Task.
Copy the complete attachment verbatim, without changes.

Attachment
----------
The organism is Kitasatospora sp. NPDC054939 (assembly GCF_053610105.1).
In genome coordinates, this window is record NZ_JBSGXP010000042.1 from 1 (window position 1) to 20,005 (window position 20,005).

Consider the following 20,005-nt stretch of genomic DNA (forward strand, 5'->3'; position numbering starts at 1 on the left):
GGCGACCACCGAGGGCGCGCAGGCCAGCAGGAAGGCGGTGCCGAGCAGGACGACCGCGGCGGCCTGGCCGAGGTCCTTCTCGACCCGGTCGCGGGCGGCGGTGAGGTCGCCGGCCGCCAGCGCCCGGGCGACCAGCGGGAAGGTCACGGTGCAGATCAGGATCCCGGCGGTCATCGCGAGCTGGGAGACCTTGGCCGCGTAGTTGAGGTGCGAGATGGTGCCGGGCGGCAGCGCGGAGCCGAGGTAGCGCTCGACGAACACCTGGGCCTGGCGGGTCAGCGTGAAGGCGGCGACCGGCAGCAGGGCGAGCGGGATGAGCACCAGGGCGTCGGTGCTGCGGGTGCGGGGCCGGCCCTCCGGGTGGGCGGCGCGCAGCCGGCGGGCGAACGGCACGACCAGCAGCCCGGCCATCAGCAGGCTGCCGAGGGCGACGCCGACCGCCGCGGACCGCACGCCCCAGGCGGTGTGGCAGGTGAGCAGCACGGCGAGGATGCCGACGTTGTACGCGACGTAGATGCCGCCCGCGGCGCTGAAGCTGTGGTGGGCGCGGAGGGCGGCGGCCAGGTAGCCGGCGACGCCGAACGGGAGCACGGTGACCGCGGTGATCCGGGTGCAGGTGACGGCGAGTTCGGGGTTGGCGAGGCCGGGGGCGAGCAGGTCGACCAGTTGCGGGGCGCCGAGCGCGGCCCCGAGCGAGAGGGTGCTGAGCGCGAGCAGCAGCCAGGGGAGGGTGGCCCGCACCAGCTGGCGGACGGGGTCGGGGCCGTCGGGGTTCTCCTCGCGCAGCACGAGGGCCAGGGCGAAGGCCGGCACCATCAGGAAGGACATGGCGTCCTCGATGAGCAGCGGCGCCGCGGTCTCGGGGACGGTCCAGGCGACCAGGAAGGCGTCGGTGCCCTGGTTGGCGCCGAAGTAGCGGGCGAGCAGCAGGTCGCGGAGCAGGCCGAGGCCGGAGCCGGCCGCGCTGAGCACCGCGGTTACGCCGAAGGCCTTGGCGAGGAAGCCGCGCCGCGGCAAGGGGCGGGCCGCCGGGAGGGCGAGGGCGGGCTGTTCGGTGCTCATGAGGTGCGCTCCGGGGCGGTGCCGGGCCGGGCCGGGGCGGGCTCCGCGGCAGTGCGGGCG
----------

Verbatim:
The organism is Kitasatospora sp. NPDC054939 (assembly GCF_053610105.1).
In genome coordinates, this window is record NZ_JBSGXP010000042.1 from 1 (window position 1) to 20,005 (window position 20,005).

Consider the following 20,005-nt stretch of genomic DNA (forward strand, 5'->3'; position numbering starts at 1 on the left):
GGCGACCACCGAGGGCGCGCAGGCCAGCAGGAAGGCGGTGCCGAGCAGGACGACCGCGGCGGCCTGGCCGAGGTCCTTCTCGACCCGGTCGCGGGCGGCGGTGAGGTCGCCGGCCGCCAGCGCCCGGGCGACCAGCGGGAAGGTCACGGTGCAGATCAGGATCCCGGCGGTCATCGCGAGCTGGGAGACCTTGGCCGCGTAGTTGAGGTGCGAGATGGTGCCGGGCGGCAGCGCGGAGCCGAGGTAGCGCTCGACGAACACCTGGGCCTGGCGGGTCAGCGTGAAGGCGGCGACCGGCAGCAGGGCGAGCGGGATGAGCACCAGGGCGTCGGTGCTGCGGGTGCGGGGCCGGCCCTCCGGGTGGGCGGCGCGCAGCCGGCGGGCGAACGGCACGACCAGCAGCCCGGCCATCAGCAGGCTGCCGAGGGCGACGCCGACCGCCGCGGACCGCACGCCCCAGGCGGTGTGGCAGGTGAGCAGCACGGCGAGGATGCCGACGTTGTACGCGACGTAGATGCCGCCCGCGGCGCTGAAGCTGTGGTGGGCGCGGAGGGCGGCGGCCAGGTAGCCGGCGACGCCGAACGGGAGCACGGTGACCGCGGTGATCCGGGTGCAGGTGACGGCGAGTTCGGGGTTGGCGAGGCCGGGGGCGAGCAGGTCGACCAGTTGCGGGGCGCCGAGCGCGGCCCCGAGCGAGAGGGTGCTGAGCGCGAGCAGCAGCCAGGGGAGGGTGGCCCGCACCAGCTGGCGGACGGGGTCGGGGCCGTCGGGGTTCTCCTCGCGCAGCACGAGGGCCAGGGCGAAGGCCGGCACCATCAGGAAGGACATGGCGTCCTCGATGAGCAGCGGCGCCGCGGTCTCGGGGACGGTCCAGGCGACCAGGAAGGCGTCGGTGCCCTGGTTGGCGCCGAAGTAGCGGGCGAGCAGCAGGTCGCGGAGCAGGCCGAGGCCGGAGCCGGCCGCGCTGAGCACCGCGGTTACGCCGAAGGCCTTGGCGAGGAAGCCGCGCCGCGGCAAGGGGCGGGCCGCCGGGAGGGCGAGGGCGGGCTGTTCGGTGCTCATGAGGTGCGCTCCGGGGCGGTGCCGGGCCGGGCCGGGGCGGGCTCCGCGGCAGTGCGGGCG